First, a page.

Puneet Chhatwal, MD and CEO of Indian Hotels Company shared his views on opportunities in the Indian market, besides discussing the road ahead for the Taj Group. He expressed hope for better revenue generation opportunities emanating from secondary and tertiary cities in the near future. He was in conversation with Abha Bakaya at the Global Hospitality Conclave 2018.
After having spent nearly thirty years in Europe and the United States of America, Puneet Chhatwal is back in India as the head of the Indian Hotels Company. He evaded questions on group’s business strategy moving ahead, calling it “too soon to comment”, citing his recent induction as the MD and CEO. He suggested that the group was operating in a ‘glocalised’ world, and he was working “in close coordination” with group chairman Natarajan Chandrasekaran to take the company forward.
In an honest admission, he concurred that he was filling in big shoes, following the likes of the legendary Ajit Kerkar and R.K Krishna Kumar. “It is good to be nervous and have butterflies in your stomach. It keeps you focussed,” he said.
He called the Taj one of the two most recognisable Indian brands. The other being ‘Gandhi’. He asserted that Taj Hotels was equally iconic as the Oberoi, if not more. He revealed that Indian Hotels Company was a market leader in flight catering service and accounted for 38 percent of the domestic market share.
He shared his views on the transformation in the market in the past three decades, noting that the sense of Indian values and culture had become stronger, but population was taking a toll on the country’s environment and traffic. “I had the worst experience of traffic in Bengaluru. Apart from that it is all good,” he quipped.
Sharing his thoughts on joining the group, he admitted that “he had entered the fray at an interesting time.” Puneet Chhatwal reckoned that Taj Hotels was not short on resources or capital, but “just needed to do the right things.” He noted that he was not averse to taking calculated risks, if the risk was right. “I do not believe in asset-light strategy but growth must be strategic in nature,” he detailed.
Metros still key to revenue generation, but tier-2 and tier-3 cities promising prospects
He observed that despite the overall growth in the hospitality industry, still, only a handful of key markets were generating bulk of the revenue for hotels. “Irrespective of the growth in tier-2 and tier-3 cities, only 5-7 markets are key in terms of generating revenue. Mumbai, Delhi and NCR, Bengaluru, Hyderabad and Goa (for us), to name them,” he said.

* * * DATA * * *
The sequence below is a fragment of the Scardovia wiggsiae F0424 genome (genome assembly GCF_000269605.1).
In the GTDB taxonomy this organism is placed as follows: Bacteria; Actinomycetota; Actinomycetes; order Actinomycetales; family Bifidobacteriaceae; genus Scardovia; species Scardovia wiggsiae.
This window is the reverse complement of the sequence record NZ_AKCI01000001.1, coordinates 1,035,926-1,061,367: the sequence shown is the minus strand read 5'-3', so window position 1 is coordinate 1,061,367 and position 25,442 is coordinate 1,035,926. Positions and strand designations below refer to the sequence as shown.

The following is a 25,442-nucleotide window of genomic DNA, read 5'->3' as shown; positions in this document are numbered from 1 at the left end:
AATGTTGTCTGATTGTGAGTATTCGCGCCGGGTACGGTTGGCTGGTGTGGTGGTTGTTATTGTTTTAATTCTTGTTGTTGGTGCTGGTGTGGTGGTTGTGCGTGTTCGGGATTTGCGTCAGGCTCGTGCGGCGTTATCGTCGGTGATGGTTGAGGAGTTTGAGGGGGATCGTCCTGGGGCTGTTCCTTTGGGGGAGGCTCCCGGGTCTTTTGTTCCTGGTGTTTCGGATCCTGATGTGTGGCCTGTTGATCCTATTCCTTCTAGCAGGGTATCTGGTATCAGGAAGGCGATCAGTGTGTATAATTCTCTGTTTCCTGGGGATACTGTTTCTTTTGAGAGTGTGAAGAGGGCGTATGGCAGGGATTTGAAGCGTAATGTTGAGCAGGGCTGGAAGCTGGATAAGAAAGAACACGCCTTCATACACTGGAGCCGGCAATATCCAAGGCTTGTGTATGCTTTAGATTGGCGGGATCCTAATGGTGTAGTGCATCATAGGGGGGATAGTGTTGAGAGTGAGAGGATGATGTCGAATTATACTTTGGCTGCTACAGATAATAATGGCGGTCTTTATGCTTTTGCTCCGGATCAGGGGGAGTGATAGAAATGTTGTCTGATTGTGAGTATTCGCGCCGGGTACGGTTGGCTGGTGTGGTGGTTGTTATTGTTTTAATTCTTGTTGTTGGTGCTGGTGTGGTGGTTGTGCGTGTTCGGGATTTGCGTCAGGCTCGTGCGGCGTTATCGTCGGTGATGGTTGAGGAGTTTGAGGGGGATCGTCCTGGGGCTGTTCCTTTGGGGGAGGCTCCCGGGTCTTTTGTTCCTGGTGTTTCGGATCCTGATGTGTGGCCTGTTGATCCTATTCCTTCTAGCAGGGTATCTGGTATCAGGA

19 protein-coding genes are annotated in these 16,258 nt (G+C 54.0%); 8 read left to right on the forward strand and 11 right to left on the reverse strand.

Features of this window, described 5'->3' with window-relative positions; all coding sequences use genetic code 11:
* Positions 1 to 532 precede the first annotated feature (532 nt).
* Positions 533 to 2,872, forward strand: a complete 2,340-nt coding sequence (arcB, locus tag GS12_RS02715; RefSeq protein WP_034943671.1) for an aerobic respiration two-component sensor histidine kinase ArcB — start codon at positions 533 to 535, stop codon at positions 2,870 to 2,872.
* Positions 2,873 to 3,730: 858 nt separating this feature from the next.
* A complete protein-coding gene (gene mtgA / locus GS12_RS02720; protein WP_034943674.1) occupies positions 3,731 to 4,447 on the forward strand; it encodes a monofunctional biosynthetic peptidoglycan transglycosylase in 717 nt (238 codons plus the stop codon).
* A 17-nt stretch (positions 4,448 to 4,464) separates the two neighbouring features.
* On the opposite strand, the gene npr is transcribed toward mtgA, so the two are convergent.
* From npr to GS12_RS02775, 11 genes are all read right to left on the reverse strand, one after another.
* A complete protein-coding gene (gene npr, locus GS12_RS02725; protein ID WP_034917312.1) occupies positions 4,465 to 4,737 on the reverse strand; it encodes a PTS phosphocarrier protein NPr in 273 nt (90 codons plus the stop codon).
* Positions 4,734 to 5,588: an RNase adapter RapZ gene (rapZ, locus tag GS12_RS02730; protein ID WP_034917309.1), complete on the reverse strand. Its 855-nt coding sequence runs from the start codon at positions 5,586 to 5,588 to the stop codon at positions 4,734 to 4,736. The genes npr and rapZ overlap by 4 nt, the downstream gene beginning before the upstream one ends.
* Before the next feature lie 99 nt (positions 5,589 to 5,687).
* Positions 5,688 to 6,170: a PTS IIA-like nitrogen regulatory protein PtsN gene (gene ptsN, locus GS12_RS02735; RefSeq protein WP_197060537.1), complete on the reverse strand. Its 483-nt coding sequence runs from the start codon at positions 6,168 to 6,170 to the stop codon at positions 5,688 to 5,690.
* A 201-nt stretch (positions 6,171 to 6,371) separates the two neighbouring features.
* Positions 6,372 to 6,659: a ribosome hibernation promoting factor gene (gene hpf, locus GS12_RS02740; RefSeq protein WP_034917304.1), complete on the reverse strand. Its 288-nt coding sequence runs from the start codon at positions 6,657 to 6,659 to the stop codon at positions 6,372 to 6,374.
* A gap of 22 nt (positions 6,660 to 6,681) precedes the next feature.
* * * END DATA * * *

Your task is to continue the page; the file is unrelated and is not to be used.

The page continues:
He expressed confidence on the business potential in secondary and tertiary markets in the coming years, and said that “there are opportunities that need to be looked at.” He also mentioned that the opportunity with the Ginger brand of hotels, in the Indian subcontinent, was huge.
Domestic footfalls to drive business
Giving his views on excessive focus on foreign footfalls in to India to shore up businesses, he iterated that there was a “lot of movement in the domestic segment with numerous FMCGs propping up.” “Along with the aviation sector, hotel industry is well-poised to capitalize on that growth,” he said.
He batted for inculcating a culture of collaboration, instead of competition, suggesting that “India’s large population was one of the reasons for instilling such a fierce sense of competition.” He argued that Indian hotels could rule unchartered territories if they agreed to collaborate than to compete.
Pricing remains a concern
Puneet Chhatwal was effusive in his praise for quintessentially Indian offerings, namely hospitality and cuisines, but added that “there was a long way to go on the pricing front.” He was vocal in noting that hotels must not tom-tom high occupancy rates as long as their ability to charge prices commensurate to service being offered remained low. “I see that as a very important factor,” he said.
Global overview helped learn the tricks of the trade
Chhatwal’s sweeping engagement with global hospitality brands came in a handful as he compared the ethos between European and American styles of hotel management. “I got trained in Europe with Frankfurt-headquartered Steigenberger Hotel group which gave me a fantastic base to observe the European style of management,” he said. He added that he learned the tricks of the American style of marketing, working with the Carlson group.
He reflected on challenges ahead and pointed out that the rise of nationalistic governments, the world over, was going to impact businesses. “One should be able to adapt to changing times,” he said.